Sony and Microsoft are expected to launch new PlayStations and Xboxes next year. The consoles are connected to the games — major publishers are holding out many new games for the next-generation boxes. In the meantime Microsoft boasted that its Xbox 360 has been the top selling console in the U.S. for 21 months.
Console games dropped 18 percent, despite some big hits. Electronic Arts came out the big winner — not only was its "Madden NFL 13" the top-selling game, selling 11 percent more units than last year, but EA snagged five of the top ten new game spots. Take-Two Interactive also fared well: Its "Borderlands 2" was the second best-selling game for the month. (Read More: The Most Anticipated Videogames of 2013 .)
PC games fared even better — strong launches like Activision 's "World of Warcraft: Mists of Pandaria" helped soften total game declines. Including PC sales, games declined just 14 percent.
But the big story is the meteoric rise of digital, which includes social games, mobile apps, and digital downloads. NPD reported that digital totaled $488 million last month. That's 89 percent as much as was spent on packaged goods.
However, the rise of digital isn't necessarily good for social and mobile gaming company Zynga . On Thursday NPD reported that while people are playing a lot more mobile games, they're not necessarily paying to play. (Read More: Bad News for Videogame Industry: Players Going Mobile .)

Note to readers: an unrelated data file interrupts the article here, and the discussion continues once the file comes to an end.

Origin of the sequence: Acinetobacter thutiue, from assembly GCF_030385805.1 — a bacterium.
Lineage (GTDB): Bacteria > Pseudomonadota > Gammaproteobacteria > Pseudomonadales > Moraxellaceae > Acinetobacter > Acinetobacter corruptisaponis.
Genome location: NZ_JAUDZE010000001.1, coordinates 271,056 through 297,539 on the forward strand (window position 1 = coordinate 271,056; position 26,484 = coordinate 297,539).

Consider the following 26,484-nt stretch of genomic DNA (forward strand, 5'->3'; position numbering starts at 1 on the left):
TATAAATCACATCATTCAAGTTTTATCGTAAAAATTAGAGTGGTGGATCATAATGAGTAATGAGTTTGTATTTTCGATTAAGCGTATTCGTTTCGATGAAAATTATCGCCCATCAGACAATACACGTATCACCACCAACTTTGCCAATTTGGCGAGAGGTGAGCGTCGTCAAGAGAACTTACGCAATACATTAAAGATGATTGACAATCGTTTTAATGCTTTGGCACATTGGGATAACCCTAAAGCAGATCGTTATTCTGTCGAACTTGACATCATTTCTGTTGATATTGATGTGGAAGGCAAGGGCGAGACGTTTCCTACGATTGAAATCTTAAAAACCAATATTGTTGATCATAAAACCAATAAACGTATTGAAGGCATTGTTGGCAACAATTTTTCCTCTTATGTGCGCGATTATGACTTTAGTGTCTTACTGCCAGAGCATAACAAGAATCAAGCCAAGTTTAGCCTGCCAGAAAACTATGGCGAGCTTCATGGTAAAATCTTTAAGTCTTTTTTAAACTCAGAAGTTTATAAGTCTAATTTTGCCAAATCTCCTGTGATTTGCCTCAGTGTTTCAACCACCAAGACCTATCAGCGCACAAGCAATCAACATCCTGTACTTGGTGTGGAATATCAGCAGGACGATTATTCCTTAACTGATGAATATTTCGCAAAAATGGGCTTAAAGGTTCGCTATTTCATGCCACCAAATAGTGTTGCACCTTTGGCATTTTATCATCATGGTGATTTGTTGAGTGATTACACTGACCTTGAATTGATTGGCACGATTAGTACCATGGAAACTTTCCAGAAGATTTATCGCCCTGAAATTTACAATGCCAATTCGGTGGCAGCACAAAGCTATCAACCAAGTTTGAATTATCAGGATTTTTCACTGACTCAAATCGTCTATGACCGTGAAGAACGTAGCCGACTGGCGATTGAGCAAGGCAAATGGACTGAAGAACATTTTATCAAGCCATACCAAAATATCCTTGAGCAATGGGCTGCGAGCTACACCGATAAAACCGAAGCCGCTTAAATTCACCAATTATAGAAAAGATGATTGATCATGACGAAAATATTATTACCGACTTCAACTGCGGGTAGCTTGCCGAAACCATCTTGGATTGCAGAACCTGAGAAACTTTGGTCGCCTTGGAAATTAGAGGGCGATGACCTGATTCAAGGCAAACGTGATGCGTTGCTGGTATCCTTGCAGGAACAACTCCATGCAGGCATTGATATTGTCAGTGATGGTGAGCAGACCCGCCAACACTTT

The fourth quarter is the most important for videogame makers. We'll see whether a slew of big game launches — like EA's "Medal of Honor: Warfight" and Activison's "Call of Duty: Black Ops 2" — re-ignite sales.
There is one small piece of positive news, and it is a small one: NPD said it sees indication of momentum heading into the holiday season based on the fact that "Hardware sales are up on average sales per week basis compared to August for the NDS, 3DS, PS3, Vita, and 360."
BMO analyst Edward Williams wrote in a note Friday: "We expect retail software trends to improve in the balance of the year."
—By CNBC's Julia Boorstin
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